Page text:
I feel so much closer to the music.
Back in June I purchased a Denafrips Terminator II. I had been using a Denafrips Venus for two years and loved it. I had always wanted the Terminator and when Denafrips introduced the updated Terminator II I decided to take the plunge. I am ecstatic over the upgrade and over the performance. One of the things I noticed right away was the ability to connect the clock output of the TII to a DDC and sync the clocks on the two devices. I knew at that minute that a Gaia was in my future. I was able to make it happen and I acquired the Gaia in mid-July. It is amazing. I wanted to put a little time into breaking it in before I posted any impressions. Now after 100 hours and many hours of listening I feel as if I have a good idea of how the Gaia performs and it performs fantastic.
First thing I noticed was the snap of a snare drum. It snapped my head up a few times with how realistic is sounds with the Gaia. I listen almost exclusively to Jazz. Now the players seem to be standing in my room. Bass is deeper and more authoritative. Amazing soundstage. More snap to the drums. The entire system got taken up a notch. To me it’s like the difference between HD video and 4K. HD is great but 4K is awesome.
Installation was simple. Previously my streamer, the Auralic Aries G1, was connected to the Terminator II via USB. I moved the USB cable from the DAC to the DDC and then connected the DDC to the DAC via an I2S cable. My CD transport was previously connected to the DAC via I2S but because I used that cable to connect the DDC to the DAC I then used an AES/EBU cable to connect my transport to the DDC. Now the DAC always stays on the I2S input and all switching is done via the Gaia. I then connected the two clock cables and followed the instructions in the user manual on how to configure the clock output and input.
I listened to the Gaia/TII combination for a few days before I noticed that I could not play any 24/192 files without distortion. It was then I noticed that I was also unable to play any DSD at all. I was sure I had a bad Gaia. But that was not it. When I configured the clock inputs and outputs I made a mistake and used the incorrect frequencies which caused the Gaia to have difficulty with the higher resolutions. I took the Gaia out of the system for a day while I pondered my situation. This was before I figured out the clock situation. Without the Gaia in the system the entire system now sounded flat and unexciting, so I decided to try the Gaia one more time. I started from scratch on configuring everything. It was then that I noticed that I had configured the clock output on the TII incorrectly. It was after I made the corrections that the system played all resolutions without any issues. I could now play files all the way up to DSD512 without issue. No problems or issues since I fixed the clock configuration. I am not great at following directions (is any guy?) but I should have done a better job at following these.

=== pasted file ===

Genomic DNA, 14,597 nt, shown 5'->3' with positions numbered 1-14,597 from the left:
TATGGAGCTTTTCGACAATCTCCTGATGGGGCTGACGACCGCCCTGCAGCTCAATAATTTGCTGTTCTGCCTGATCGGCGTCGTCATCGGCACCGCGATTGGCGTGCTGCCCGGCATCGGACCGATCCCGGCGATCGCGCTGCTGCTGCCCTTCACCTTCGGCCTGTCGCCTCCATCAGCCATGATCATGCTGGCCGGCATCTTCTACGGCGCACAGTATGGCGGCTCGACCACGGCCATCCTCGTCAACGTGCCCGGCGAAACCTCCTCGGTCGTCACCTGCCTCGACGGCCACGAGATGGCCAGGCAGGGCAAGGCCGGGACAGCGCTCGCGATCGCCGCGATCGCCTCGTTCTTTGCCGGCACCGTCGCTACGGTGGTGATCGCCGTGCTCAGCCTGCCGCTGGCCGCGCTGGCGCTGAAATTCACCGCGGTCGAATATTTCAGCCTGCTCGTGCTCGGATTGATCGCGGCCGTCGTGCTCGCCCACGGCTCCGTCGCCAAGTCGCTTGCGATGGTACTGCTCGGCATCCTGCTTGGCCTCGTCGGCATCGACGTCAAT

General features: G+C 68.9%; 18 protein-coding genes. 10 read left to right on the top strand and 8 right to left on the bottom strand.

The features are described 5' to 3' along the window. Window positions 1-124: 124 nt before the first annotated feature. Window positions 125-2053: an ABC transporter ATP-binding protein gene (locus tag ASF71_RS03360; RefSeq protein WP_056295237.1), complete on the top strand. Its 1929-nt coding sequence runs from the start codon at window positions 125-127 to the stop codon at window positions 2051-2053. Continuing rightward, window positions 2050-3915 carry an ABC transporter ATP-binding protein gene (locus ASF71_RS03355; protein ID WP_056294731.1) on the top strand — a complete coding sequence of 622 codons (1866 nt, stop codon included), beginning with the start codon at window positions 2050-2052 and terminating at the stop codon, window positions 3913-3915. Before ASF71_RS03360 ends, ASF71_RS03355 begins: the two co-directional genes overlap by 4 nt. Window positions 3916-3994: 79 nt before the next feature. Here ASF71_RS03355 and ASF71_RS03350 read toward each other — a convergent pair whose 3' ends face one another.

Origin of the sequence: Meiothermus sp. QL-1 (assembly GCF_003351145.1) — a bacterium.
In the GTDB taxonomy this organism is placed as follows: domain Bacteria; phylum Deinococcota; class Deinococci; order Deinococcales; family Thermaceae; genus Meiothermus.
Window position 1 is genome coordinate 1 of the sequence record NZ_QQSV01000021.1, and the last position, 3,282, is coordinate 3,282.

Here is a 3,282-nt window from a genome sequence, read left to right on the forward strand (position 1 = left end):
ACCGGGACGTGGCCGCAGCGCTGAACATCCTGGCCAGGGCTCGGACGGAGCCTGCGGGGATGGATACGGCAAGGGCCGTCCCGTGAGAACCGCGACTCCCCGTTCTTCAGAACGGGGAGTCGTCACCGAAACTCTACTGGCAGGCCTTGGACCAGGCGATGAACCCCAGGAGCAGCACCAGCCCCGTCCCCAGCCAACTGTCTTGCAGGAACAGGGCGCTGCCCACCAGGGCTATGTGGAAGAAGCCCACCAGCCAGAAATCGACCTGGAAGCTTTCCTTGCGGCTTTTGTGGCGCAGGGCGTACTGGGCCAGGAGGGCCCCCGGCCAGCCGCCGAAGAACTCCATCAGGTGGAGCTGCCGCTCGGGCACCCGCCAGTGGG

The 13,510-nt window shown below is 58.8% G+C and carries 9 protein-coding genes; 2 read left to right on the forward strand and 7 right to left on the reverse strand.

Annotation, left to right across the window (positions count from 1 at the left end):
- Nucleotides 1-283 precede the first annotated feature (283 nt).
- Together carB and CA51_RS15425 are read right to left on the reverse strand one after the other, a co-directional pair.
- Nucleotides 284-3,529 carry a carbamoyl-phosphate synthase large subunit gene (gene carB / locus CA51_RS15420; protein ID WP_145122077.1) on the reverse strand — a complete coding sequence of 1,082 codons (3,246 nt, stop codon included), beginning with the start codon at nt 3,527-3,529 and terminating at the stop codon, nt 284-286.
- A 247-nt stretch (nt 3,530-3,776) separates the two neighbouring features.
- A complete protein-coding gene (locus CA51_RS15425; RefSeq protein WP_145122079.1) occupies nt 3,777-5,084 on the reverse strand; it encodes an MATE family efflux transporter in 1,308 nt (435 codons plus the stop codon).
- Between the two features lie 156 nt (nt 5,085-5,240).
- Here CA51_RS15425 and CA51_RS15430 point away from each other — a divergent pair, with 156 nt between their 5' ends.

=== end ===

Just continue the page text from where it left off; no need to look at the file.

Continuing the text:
So now everything is configured correctly and the system is working perfectly. This is an amazing combination. It is mesmerizing how great the system sounds now. Besides the cost, and it is modest compared to other high end systems, I can find no downside to this upgrade. I feel so much closer to the music. It’s as if my seat was upgraded from a good seat in the audience to the best seat in the house. I am so happy I was able to make this happen in my system as the enjoyment level has gone up several notches. Very highly recommended.
Ayre AX-5 Twenty - Integrated Amp
Dynaudio Special 40 - Speakers
Jay’s Audio CDT2-MK2 CD Transport
Denafrips Terminator II DAC
Denafrips Gaia DDC
Auralic Aries G1 Streamer
Schiit Magni Heresy Headphone amp
PS Audio P10 Power Regenerator
Cardas Clear Interconnects
Audience Au24 SE Speaker Cables
PS Audio Power Cables
- John @ US
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